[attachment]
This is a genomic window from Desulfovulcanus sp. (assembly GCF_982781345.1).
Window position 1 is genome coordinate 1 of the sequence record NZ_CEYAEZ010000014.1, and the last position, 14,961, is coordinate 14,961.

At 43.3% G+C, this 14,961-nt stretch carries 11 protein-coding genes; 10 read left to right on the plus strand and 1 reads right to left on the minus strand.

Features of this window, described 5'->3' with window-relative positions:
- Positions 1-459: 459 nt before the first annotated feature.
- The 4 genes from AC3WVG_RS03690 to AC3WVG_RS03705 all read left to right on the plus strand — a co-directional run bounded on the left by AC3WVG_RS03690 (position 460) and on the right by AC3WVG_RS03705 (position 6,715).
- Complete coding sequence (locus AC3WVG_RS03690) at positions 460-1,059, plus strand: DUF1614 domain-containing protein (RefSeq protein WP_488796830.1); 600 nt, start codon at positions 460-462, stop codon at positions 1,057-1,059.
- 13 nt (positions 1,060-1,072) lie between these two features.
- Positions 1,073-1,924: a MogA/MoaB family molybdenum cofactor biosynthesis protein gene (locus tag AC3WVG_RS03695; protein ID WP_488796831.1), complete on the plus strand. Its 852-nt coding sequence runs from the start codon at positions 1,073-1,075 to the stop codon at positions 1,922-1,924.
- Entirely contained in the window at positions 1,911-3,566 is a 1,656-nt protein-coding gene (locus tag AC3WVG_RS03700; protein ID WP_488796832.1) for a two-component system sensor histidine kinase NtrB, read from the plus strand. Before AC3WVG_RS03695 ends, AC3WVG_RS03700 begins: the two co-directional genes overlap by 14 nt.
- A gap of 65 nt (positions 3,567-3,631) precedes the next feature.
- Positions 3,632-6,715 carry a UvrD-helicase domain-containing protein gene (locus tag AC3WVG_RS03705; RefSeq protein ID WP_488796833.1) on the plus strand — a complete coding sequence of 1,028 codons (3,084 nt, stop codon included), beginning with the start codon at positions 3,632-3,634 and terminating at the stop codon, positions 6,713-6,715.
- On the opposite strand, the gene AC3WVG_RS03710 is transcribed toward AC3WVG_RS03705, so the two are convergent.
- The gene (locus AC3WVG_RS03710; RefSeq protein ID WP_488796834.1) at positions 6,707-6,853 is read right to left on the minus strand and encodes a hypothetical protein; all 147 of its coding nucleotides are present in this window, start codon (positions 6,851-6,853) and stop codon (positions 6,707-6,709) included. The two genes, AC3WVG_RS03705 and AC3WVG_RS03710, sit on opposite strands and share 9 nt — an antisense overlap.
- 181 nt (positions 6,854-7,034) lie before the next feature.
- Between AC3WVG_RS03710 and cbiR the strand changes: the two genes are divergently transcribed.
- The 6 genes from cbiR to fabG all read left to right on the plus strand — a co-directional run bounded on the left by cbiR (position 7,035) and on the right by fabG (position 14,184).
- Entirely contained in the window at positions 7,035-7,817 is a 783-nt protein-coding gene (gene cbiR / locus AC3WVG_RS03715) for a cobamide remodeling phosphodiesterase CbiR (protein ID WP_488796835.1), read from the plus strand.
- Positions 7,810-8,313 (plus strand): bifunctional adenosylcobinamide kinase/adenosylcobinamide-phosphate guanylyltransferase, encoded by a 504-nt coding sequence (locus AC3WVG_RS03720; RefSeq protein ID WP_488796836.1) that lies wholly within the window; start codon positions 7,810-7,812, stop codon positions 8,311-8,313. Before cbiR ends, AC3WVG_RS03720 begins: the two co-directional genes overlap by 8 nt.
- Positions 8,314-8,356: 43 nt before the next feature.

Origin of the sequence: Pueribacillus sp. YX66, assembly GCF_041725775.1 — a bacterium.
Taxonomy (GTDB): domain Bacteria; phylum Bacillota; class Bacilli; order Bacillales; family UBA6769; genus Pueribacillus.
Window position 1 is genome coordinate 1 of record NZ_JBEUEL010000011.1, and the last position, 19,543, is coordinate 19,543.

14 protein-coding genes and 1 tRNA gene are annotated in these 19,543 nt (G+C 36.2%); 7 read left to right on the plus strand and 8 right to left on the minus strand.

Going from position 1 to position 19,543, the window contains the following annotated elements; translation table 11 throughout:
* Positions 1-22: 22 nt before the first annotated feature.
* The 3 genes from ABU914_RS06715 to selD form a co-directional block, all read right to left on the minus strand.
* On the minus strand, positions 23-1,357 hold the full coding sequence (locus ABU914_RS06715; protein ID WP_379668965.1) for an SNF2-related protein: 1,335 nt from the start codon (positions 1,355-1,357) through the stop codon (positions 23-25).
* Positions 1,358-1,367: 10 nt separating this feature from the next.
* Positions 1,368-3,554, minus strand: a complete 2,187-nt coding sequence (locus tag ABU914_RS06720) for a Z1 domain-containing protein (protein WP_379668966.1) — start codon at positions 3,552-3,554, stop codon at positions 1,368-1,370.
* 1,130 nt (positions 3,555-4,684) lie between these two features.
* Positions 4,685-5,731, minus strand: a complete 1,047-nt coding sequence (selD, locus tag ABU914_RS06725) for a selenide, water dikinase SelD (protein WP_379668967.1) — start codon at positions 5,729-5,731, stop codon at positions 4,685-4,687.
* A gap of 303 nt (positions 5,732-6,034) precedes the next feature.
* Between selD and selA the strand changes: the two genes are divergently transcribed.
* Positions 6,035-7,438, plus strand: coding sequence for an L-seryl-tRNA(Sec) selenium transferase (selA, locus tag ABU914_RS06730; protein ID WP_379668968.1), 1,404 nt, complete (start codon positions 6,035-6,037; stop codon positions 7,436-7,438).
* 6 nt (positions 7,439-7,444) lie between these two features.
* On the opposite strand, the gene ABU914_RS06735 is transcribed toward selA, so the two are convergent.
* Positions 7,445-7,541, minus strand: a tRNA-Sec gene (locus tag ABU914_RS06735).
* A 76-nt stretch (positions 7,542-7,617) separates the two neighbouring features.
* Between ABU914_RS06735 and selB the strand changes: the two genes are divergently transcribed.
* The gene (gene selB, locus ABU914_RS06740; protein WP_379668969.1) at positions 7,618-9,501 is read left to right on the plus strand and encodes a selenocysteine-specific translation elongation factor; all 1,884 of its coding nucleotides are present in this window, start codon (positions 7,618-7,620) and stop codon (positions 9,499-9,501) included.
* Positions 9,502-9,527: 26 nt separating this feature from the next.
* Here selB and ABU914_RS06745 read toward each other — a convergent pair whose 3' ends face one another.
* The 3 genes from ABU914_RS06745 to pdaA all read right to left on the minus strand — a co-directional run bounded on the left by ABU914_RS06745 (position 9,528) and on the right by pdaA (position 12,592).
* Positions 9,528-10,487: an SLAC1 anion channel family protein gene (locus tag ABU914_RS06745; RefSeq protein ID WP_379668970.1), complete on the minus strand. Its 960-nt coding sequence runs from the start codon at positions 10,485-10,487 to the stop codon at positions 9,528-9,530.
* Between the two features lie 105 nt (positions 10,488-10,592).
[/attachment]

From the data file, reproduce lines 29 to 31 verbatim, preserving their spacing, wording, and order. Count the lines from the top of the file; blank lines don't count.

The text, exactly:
* Positions 1,358-1,367: 10 nt separating this feature from the next.
* Positions 1,368-3,554, minus strand: a complete 2,187-nt coding sequence (locus tag ABU914_RS06720) for a Z1 domain-containing protein (protein WP_379668966.1) — start codon at positions 3,552-3,554, stop codon at positions 1,368-1,370.
* 1,130 nt (positions 3,555-4,684) lie between these two features.